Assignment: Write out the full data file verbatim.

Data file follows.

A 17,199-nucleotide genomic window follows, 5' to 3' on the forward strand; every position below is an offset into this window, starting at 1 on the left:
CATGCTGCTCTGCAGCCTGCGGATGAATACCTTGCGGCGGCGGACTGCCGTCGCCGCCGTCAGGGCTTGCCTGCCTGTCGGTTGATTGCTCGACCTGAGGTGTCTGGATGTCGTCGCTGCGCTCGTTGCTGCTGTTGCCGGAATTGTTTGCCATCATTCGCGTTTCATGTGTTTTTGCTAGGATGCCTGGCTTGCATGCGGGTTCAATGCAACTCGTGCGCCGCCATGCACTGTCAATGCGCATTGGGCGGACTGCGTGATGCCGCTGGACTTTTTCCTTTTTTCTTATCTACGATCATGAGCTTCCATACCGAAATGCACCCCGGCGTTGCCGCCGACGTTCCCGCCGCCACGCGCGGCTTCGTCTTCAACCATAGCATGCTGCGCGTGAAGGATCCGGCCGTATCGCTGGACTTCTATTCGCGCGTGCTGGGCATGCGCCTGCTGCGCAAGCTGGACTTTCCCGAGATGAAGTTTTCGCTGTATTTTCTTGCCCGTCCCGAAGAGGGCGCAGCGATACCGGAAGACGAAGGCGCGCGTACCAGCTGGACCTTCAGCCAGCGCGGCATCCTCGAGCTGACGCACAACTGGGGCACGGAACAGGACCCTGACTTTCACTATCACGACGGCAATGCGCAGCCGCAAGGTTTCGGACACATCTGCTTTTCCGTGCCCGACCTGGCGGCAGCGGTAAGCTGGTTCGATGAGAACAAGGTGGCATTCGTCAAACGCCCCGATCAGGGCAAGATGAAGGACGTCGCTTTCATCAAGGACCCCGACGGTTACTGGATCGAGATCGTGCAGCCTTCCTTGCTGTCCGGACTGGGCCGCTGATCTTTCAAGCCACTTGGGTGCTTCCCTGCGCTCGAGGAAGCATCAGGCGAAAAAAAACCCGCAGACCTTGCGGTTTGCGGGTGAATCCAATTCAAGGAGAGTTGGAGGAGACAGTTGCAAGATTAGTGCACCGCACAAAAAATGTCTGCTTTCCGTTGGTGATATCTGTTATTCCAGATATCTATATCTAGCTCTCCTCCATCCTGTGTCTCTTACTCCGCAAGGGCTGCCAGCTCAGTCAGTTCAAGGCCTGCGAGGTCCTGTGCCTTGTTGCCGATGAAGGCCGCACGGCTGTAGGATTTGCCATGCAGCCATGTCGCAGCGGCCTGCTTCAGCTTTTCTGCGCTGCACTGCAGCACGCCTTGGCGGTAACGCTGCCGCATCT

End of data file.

A 17,199-nucleotide genomic window follows, 5' to 3' on the forward strand; every position below is an offset into this window, starting at 1 on the left:
CATGCTGCTCTGCAGCCTGCGGATGAATACCTTGCGGCGGCGGACTGCCGTCGCCGCCGTCAGGGCTTGCCTGCCTGTCGGTTGATTGCTCGACCTGAGGTGTCTGGATGTCGTCGCTGCGCTCGTTGCTGCTGTTGCCGGAATTGTTTGCCATCATTCGCGTTTCATGTGTTTTTGCTAGGATGCCTGGCTTGCATGCGGGTTCAATGCAACTCGTGCGCCGCCATGCACTGTCAATGCGCATTGGGCGGACTGCGTGATGCCGCTGGACTTTTTCCTTTTTTCTTATCTACGATCATGAGCTTCCATACCGAAATGCACCCCGGCGTTGCCGCCGACGTTCCCGCCGCCACGCGCGGCTTCGTCTTCAACCATAGCATGCTGCGCGTGAAGGATCCGGCCGTATCGCTGGACTTCTATTCGCGCGTGCTGGGCATGCGCCTGCTGCGCAAGCTGGACTTTCCCGAGATGAAGTTTTCGCTGTATTTTCTTGCCCGTCCCGAAGAGGGCGCAGCGATACCGGAAGACGAAGGCGCGCGTACCAGCTGGACCTTCAGCCAGCGCGGCATCCTCGAGCTGACGCACAACTGGGGCACGGAACAGGACCCTGACTTTCACTATCACGACGGCAATGCGCAGCCGCAAGGTTTCGGACACATCTGCTTTTCCGTGCCCGACCTGGCGGCAGCGGTAAGCTGGTTCGATGAGAACAAGGTGGCATTCGTCAAACGCCCCGATCAGGGCAAGATGAAGGACGTCGCTTTCATCAAGGACCCCGACGGTTACTGGATCGAGATCGTGCAGCCTTCCTTGCTGTCCGGACTGGGCCGCTGATCTTTCAAGCCACTTGGGTGCTTCCCTGCGCTCGAGGAAGCATCAGGCGAAAAAAAACCCGCAGACCTTGCGGTTTGCGGGTGAATCCAATTCAAGGAGAGTTGGAGGAGACAGTTGCAAGATTAGTGCACCGCACAAAAAATGTCTGCTTTCCGTTGGTGATATCTGTTATTCCAGATATCTATATCTAGCTCTCCTCCATCCTGTGTCTCTTACTCCGCAAGGGCTGCCAGCTCAGTCAGTTCAAGGCCTGCGAGGTCCTGTGCCTTGTTGCCGATGAAGGCCGCACGGCTGTAGGATTTGCCATGCAGCCATGTCGCAGCGGCCTGCTTCAGCTTTTCTGCGCTGCACTGCAGCACGCCTTGGCGGTAACGCTGCCGCATCT